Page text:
Nonetheless, there is real danger that the episode will make the regional atmosphere even more unpredictable. Already, Seoul has canceled a series of proposed bilateral defence and military exchange programs with Tokyo, while Beijing has strongly condemned the trip and is under pressure to retaliate.
Diplomatic temperature is so high at the moment is, in large part, due to the succession of incidents in recent weeks, including Abe’s visit to Yasukuni; China’s unilateral declaration of an air “self-defense identification zone” and a counter-move from South Korea; China’s refusal to participate in a UN arbitration process over a territorial conflict with the Philippines; and the near-miss of a Chinese naval vessel and a US warship in the South China Sea.
These developments come in a context of significant change in the region, including a once-in-a-generation transition of leadership in Beijing; Abe’s election; and the US’ Asia pivot. In this fluid environment, the geopolitical landscape is shifting as all countries maneuver for advantage.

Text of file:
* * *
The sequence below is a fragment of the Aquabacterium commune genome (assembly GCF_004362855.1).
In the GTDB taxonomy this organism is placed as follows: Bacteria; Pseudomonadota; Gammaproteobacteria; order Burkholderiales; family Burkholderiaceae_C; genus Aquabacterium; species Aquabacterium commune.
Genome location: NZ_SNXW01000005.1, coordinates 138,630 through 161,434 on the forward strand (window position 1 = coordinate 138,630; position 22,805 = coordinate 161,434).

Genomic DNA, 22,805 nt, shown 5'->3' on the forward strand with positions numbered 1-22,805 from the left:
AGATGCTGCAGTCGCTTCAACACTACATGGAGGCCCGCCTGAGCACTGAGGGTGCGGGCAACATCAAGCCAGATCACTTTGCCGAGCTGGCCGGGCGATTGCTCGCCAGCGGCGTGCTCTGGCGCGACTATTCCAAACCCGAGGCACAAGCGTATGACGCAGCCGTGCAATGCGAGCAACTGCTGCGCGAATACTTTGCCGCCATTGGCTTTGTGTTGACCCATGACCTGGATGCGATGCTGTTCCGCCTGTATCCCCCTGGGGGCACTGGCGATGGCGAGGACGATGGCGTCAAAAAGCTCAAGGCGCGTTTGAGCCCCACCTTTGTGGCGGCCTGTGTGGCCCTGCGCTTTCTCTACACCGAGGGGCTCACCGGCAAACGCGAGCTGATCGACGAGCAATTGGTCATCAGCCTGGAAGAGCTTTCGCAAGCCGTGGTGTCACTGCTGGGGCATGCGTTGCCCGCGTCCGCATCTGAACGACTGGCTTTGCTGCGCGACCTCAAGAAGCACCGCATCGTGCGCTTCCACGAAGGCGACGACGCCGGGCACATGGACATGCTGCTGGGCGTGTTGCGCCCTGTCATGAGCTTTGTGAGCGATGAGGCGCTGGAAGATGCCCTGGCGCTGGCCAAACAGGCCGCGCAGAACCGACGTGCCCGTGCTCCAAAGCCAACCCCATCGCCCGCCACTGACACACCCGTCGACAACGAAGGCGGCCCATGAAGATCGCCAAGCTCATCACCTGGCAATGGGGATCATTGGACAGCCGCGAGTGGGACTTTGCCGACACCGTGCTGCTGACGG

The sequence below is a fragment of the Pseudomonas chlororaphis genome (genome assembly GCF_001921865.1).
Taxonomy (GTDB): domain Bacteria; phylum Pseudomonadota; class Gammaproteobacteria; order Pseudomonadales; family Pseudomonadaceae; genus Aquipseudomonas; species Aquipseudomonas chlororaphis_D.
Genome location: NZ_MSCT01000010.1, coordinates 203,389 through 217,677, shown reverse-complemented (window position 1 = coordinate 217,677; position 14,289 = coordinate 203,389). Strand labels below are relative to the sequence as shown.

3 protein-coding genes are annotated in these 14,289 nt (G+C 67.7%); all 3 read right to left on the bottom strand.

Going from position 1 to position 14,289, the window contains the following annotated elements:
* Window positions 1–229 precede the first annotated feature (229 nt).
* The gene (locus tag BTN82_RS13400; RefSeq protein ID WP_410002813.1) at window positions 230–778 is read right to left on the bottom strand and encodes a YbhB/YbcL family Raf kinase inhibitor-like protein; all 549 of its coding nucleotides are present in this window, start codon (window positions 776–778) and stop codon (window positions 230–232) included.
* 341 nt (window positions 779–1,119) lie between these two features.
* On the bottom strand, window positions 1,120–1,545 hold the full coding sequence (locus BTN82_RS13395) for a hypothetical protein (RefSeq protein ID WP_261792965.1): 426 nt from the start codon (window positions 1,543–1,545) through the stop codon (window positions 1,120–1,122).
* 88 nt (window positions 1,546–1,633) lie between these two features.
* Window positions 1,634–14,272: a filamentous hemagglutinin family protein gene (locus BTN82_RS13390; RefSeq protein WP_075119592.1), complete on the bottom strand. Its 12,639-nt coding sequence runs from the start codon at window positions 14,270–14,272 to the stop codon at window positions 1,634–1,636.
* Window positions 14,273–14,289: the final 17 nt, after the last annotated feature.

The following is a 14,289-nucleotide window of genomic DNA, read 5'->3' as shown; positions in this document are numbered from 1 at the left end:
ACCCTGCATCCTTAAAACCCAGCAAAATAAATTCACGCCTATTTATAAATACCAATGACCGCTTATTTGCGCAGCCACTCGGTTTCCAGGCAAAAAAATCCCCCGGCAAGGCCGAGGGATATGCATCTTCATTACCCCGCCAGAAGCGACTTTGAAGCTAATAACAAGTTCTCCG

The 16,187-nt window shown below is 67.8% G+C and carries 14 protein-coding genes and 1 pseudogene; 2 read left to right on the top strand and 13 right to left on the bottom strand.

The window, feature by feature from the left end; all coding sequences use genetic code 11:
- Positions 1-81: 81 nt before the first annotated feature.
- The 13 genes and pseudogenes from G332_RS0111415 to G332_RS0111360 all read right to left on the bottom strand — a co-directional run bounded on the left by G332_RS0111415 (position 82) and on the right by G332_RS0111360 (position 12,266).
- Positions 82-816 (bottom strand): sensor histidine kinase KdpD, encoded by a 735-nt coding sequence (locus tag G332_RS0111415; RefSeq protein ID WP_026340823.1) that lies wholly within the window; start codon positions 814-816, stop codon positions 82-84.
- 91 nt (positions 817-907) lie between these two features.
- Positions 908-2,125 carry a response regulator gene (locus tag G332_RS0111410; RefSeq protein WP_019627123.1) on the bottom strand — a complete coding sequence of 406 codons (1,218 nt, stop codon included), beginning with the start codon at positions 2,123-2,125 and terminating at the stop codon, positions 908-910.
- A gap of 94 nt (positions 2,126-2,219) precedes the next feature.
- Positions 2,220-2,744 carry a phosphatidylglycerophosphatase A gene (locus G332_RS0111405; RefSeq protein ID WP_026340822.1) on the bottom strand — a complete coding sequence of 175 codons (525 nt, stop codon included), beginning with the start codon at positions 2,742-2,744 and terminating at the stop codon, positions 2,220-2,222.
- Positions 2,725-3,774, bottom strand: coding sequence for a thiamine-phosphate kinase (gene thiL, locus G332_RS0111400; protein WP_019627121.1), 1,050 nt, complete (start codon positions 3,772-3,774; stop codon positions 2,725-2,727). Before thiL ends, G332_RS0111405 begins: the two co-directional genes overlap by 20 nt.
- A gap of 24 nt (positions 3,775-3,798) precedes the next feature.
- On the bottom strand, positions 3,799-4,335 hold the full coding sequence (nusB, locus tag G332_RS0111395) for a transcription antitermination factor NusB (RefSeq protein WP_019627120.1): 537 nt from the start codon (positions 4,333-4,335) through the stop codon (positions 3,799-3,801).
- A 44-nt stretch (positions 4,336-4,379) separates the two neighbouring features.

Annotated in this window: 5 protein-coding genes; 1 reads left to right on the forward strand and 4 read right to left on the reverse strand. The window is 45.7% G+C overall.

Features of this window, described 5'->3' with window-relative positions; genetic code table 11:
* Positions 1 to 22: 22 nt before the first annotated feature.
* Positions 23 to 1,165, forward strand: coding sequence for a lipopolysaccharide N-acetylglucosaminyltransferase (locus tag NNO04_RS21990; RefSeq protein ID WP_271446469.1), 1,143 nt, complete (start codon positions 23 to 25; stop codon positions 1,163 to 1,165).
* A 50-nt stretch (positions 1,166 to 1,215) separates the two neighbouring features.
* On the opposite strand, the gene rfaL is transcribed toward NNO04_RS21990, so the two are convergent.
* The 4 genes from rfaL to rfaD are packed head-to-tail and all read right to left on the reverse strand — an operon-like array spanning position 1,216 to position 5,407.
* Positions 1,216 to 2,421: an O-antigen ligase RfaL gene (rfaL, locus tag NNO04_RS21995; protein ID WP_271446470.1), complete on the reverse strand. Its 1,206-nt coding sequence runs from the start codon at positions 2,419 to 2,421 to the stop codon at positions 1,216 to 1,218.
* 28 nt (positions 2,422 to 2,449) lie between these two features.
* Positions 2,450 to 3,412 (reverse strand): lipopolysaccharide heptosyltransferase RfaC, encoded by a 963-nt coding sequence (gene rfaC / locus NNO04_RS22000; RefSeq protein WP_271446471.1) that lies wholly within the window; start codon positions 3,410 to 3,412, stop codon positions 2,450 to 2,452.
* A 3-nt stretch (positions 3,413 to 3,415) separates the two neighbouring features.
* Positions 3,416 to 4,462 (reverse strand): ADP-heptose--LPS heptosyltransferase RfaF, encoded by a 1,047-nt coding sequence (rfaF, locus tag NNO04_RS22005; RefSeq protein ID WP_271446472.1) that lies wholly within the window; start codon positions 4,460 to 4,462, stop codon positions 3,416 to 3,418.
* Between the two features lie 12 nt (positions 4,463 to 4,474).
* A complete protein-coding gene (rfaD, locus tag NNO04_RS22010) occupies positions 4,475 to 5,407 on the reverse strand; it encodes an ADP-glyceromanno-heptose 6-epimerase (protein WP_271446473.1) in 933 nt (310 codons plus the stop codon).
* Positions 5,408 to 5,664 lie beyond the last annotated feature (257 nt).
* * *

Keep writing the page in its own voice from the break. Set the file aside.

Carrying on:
A clear danger, at this heated moment, is therefore serious misjudgement by one or more parties. And this point was emphasized by Hagel on Dec. 19 following the China-US near-collision at sea: the most serious bilateral encounter in the South China Sea for several years.
The US defence secretary accused Beijing of acting in a “very incendiary [way] that could be a trigger or a spark that could set off some eventual miscalculation.”
While China claims that its vessel was conducting “normal patrols” and adhered to proper and “strict protocol,” Hagel asserts it cut in front of the US ship.
With numerous potential flashpoints this year, key external parties, including the EU, are understandably urging calm and restraint on all sides. Unless this caution is heeded, there is a growing possibility of an incident triggering an explosive further escalation of tension.
Andrew Hammond was formerly a geopolitical analyst for Oxford Analytica. He was also a special adviser in former British prime minister Tony Blair’s government.